Revised curriculum will also include trigger warnings
It is a truth universally acknowledged, that activist professors in possession of an academic department, must be in want of a curriculum change.
Such is the case with the English Department at one UK university, which has swapped the classic “Pride and Prejudice” famed British author Jane Austen for Pulitzer Prize-winning African-American novelist Toni Morrison, known best for books like “Beloved” and work addressing race and gender.
The move is part of Stirling University’s goal to promote the “decolonisation of the curriculum,” according to documents obtained by The Telegraph in April.
Topics to be covered in the revised special authors module include “racial difference and critical race theory, gender and sexuality” as well as “black postmodernism, Gothic, as well as the aesthetics of the contemporary US and African-American novel.”
Austen’s novels, set in the Regency era, typically center on human nature, marriage, education, morals and social roles.
Changes to the course are made annually, according to the university.
“The English and Literature department at Stirling has not critiqued Austen, and the university has said that its Special Authors module changes focus on an annual basis,” The Telegraph reports.
Even with the revised curriculum, student reading lists will feature trigger warnings about “the language of colonialism.”
Stirling University did not respond to a request for comment from The College Fix.
British author and historian Tom Holland pointed out what he saw as the irony behind the university’s decision on Twitter.
I love the idea that a British university, by dropping Britain's most signficant female novelist in favour of an American one, is somehow decolonising itself. https://t.co/XnYi2xlQbF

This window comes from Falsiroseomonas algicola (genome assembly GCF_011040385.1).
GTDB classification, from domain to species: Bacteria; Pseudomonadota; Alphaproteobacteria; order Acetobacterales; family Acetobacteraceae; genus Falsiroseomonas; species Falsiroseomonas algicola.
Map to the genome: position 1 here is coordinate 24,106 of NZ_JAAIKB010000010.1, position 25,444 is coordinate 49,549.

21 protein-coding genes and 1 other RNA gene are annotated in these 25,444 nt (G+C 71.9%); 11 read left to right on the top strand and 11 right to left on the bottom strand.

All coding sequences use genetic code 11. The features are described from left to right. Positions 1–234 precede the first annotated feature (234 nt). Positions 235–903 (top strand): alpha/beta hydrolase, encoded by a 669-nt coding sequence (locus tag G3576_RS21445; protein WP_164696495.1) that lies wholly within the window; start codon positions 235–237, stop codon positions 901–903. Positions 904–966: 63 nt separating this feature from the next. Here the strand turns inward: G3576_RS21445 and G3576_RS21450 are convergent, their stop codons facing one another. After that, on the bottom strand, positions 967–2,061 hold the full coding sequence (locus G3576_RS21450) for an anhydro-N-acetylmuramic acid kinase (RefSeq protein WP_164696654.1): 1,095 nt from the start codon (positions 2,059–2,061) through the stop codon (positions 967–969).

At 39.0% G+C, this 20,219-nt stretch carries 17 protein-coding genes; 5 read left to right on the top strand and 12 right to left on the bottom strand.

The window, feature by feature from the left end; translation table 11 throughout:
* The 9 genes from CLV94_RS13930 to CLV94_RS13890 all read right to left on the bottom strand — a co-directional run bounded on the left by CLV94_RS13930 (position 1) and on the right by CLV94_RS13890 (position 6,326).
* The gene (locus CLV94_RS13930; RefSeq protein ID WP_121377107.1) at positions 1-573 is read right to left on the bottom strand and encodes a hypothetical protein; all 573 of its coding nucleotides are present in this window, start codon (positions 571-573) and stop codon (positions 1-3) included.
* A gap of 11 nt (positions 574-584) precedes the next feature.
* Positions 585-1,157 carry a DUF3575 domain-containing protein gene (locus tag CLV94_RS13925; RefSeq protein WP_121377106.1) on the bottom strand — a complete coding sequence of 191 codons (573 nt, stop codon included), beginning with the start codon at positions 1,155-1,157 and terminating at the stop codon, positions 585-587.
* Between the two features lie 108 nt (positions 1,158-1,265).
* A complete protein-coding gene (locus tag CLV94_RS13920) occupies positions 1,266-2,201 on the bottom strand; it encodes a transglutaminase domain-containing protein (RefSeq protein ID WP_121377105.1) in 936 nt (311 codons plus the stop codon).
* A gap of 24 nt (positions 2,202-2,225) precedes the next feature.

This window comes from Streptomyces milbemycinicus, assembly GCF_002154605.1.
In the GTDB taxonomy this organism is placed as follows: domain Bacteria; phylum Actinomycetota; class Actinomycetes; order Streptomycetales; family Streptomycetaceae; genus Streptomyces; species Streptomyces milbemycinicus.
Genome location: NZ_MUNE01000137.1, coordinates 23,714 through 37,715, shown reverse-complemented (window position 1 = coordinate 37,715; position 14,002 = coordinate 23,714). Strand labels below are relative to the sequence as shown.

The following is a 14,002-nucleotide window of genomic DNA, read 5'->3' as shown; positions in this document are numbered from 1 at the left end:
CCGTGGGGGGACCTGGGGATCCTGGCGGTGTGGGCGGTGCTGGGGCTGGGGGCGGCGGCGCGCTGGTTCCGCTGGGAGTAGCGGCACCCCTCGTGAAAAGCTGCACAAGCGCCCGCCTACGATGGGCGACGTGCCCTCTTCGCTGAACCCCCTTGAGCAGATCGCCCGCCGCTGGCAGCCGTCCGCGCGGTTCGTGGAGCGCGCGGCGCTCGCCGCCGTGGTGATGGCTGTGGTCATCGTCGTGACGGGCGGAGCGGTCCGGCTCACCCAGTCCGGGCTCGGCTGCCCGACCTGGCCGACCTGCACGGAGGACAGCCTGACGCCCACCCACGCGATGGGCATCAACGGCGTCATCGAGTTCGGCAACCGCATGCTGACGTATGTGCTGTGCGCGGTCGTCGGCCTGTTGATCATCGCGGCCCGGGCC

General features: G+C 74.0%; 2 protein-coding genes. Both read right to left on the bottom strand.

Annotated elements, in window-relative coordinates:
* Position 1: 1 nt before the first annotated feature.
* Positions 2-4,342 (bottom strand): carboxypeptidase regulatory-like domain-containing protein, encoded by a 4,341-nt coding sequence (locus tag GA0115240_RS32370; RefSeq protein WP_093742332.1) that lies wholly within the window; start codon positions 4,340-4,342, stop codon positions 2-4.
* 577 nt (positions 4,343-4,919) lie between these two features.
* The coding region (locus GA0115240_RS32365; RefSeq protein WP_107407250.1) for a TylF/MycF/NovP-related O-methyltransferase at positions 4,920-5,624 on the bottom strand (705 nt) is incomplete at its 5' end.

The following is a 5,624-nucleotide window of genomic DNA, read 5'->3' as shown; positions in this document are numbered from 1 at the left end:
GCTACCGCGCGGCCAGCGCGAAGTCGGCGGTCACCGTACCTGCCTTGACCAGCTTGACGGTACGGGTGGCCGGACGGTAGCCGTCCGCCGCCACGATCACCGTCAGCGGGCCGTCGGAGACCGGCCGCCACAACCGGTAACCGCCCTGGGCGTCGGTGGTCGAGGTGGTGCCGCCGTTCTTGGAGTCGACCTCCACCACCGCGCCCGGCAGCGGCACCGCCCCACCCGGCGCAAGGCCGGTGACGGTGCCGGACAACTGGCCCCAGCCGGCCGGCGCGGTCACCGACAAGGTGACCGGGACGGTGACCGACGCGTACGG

— Tom Holland (@holland_tom) April 5, 2022
“I love the idea that a British university, by dropping Britain’s most signficant female novelist in favour of an American one, is somehow decolonising itself,” he said. “Why don’t British humanities departments just admit the truth: that they’re absolutely desperate to become outposts of American university culture?”
Austen previously came under scrutiny in 2021 when the Jane Austen House Museum announced its plans to launch a “historical interrogation” into the connection between her tea drinking and slavery.
“As purchasers of tea, sugar and cotton they [Austen’s family] were consumers of the products of the trade, and did also have closer links via family and friends,” director of Jane Austen’s House Museum Lizzie Dunford told The Telegraph in April 2021.
“At Jane Austen’s House we are in the process of reviewing and updating all of our interpretation, including plans to explore the Empire and Regency Colonial context of both Austen’s family and her work.”
The museum later clarified that changes to displays would be “part of a layered and nuanced presentation which will be based on long established, peer reviewed academic research,” adding that they “never had any intention to interrogate Jane Austen, her characters or her readers for drinking tea.”
Recent scholarship, however, may exonerate Austen from such accusations. A research paper published in May 2021 by ASU English Professor Devoney Looser revealed the Austen family had direct ties to the abolition movement.
Austen’s closest brother, Henry, was an attendee of the 1840 World Anti-Slavery Convention in London. Austen herself expressed in letters her admiration of various abolitionist writers of the time, such as Thomas Clarkson.